Yes, we have fully staffed charter buses that can pick up and drop off your camper. The fee for this is $75 one way. Our two bus stops in Northern California are San Francisco and Dublin, and in Southern California, we have four stops: Santa Clarita, Los Angeles, Irvine, and Cardiff. We also pick up campers at the Fresno Air Terminal free of charge between the hours of 10:00am and 2:00pm for flights. If you will be dropping off at the Fresno Air Terminal, the drop off time is 1:00pm. If you will be picking up after camp from the Fresno Air Terminal, pick-up time is 11:00am. We show appropriate movies and stop for lunch on the way to and from camp. For our international campers, we can arrange to have staff meet them at San Francisco Airport the evening before camp begins (for an extra travel fee). Please contact the camp office for more information.
We recommend that first-year campers take the bus to camp (note: most campers travel to camp by bus). Good-byes are easier at the bus stop and campers have the opportunity to get the full camp experience. Upon arriving at the bus stop, families are welcomed by staff, campers are introduced to other campers their same age, and the camp experience begins! At the end of the session, many parents pick their children up from camp. Campers enjoy sharing their camp adventures with you while touring their cabin and the rest of camp.
If you have the time, it is always fun to see camp in person and get the “real” tour from your child. However, because of our remote location, the majority of campers do take the bus home at the end of camp. Typically, about 60 campers are picked up at camp, and the other 200 go home on buses or flights. It is best if your camper knows whether he/she is taking the bus home before he/she leaves for camp. Some parents change plans and decide not to come up to camp, which can be disappointing if the camper was planning on having them come up.
The spending limit is the maximum amount you want to allow your camper to spend in our camp store. We suggest $50-100 for two weeks. Any unused store funds with a balance over $5.00 will be returned to the parents after the camp session. The balance of store accounts below $5.00 will be donated to the Manny Vezie Fund (our camp scholarship program) unless the camp is requested to do otherwise. Remember, if your camper referred a friend to Gold Arrow, they will receive a $20 store credit on the first day of camp, so you may want to adjust to a lower limit.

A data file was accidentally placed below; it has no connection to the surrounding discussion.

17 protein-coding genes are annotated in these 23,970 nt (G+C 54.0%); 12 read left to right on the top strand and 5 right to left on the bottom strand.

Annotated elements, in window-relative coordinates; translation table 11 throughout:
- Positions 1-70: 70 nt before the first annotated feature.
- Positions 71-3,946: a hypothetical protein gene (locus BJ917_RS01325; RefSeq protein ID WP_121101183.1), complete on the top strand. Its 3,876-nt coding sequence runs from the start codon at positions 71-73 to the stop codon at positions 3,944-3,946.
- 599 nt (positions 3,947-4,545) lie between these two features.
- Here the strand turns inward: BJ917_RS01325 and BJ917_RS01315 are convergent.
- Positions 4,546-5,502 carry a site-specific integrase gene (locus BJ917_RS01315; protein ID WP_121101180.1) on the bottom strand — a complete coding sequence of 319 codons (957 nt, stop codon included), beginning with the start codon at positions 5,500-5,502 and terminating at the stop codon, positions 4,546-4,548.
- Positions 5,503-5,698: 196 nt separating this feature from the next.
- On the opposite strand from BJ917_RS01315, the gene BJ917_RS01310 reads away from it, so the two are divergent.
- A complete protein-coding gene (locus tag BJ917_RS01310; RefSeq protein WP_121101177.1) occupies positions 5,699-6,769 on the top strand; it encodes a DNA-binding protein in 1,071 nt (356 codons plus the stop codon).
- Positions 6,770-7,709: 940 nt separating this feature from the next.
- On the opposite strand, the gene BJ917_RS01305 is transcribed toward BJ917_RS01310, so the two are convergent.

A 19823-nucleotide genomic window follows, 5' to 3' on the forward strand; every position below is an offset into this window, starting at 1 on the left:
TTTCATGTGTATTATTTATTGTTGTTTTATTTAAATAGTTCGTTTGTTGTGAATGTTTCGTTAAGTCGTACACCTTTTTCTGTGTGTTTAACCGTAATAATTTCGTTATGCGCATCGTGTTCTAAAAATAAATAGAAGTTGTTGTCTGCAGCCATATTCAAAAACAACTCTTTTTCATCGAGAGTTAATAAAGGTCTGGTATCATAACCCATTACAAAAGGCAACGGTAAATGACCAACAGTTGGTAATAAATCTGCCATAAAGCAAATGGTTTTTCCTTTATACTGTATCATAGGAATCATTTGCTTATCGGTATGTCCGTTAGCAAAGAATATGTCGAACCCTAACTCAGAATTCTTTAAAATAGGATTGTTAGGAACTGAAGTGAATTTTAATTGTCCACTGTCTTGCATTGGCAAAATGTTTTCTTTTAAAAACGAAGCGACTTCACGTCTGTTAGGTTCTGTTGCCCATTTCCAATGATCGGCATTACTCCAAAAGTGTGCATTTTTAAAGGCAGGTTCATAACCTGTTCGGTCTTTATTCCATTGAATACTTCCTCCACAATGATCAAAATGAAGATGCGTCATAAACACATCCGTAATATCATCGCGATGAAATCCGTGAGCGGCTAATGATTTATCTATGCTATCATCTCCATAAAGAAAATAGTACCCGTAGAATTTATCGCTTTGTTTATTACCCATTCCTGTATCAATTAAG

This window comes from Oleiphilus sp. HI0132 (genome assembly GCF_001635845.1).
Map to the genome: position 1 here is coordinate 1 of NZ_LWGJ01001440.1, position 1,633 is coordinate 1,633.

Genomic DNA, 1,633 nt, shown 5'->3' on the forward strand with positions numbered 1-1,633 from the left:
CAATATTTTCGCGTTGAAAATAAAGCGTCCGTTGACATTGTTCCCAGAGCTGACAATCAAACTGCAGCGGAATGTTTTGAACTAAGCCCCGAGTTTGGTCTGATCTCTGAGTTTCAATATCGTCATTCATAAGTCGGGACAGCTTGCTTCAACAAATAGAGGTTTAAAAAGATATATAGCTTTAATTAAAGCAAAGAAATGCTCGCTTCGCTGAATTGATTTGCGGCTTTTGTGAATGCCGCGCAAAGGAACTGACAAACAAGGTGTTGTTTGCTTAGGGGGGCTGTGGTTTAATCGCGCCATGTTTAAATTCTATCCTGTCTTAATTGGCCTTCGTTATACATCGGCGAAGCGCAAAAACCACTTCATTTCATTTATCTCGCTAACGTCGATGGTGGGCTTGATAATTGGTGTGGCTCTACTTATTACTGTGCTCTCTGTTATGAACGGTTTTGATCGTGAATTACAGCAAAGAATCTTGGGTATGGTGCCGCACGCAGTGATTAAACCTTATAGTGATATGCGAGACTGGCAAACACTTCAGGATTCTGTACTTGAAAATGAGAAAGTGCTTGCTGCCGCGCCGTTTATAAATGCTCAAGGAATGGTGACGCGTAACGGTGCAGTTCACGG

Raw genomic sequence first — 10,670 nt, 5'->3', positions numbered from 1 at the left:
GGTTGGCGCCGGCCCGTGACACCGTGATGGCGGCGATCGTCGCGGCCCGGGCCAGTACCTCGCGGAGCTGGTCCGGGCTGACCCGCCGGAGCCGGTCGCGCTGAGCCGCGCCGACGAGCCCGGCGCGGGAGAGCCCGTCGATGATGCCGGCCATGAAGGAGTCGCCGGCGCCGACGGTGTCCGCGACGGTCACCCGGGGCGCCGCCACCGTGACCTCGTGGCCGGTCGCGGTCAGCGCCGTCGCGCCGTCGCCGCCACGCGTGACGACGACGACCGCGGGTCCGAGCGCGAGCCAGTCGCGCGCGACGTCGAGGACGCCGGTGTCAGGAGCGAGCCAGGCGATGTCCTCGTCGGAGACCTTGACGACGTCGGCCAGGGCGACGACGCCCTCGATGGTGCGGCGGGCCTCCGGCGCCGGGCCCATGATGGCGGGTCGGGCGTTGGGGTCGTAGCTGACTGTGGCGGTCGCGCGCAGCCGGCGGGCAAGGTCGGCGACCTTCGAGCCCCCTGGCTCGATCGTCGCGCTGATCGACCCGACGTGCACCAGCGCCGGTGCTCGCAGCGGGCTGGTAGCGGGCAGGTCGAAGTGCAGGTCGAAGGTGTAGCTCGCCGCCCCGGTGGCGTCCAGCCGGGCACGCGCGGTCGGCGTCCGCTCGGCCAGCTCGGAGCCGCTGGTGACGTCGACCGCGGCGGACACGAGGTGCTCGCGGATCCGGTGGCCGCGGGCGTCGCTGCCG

Huntington Lake is located in the high Sierra at 7,000 ft. elevation, so the water can be cold at times. Some children do not use wetsuits and have a higher tolerance for the cold water; however, many campers (especially younger/smaller ones) need a wetsuit to be comfortable participating in some of the watersports. We keep a selection of different size wetsuits in our life jacket shed for campers to borrow when needed, but we can’t guarantee a perfect fit. If you feel your child will always want to wear a wetsuit, then you might consider sending him/her with a shorty or “spring” style wetsuit. Many families find very reasonably priced wetsuits at Costco and other locations.
CampMinder is a technology company that provides registration, photo, and email services for our campers, parents, and staff. Campers’ parents have individual passwords they use to log-in to the site and have the ability to assign passwords to other family members. Gold Arrow Camp photographers upload approximately 200 photos each day, available for viewing and purchasing through CampMinder. To login to CampMinder, click the Parent Login link at the top of our menu. Once logged in, parents can send one-way emails to campers, view daily photographs, read newsletters, and edit contact information. If you have technical issues logging on to CampMinder, email us or call the office at 800-554-2267.
While both are good, we recommend a soft-sided trunk or large duffel bag because they are easier to transport in cars (they take up less space and are less likely to damage your car interior during loading and unloading), and are easier to move around at camp. The less-expensive trunks bought at department stores are many times poorly made and will break if a camper steps up on it while at camp. Generally, campers use two pieces of luggage to travel to camp. A detailed equipment and packing list can be found in the parent login area.
Parents may visit their child during camp if enrolled for 4 weeks or more. Two weeks is such a short time for campers to adjust and settle into camp, and visiting in the middle of the session would disrupt their camp experience. Parents who wish to visit camp usually arrange to pick their child up at the end of the session. Refreshments and a tour, courtesy of your camper and his/her counselor, are provided!
Your child may have the chance to meet up with friends or siblings from other cabins for the evening free time activity or early morning programs by signing up for the same program. During rest hour and some evening campfires, campers have the opportunity to check in with friends (same gender) from other cabins. Meals are also a great time to check in and say hi to campers in other cabin groups.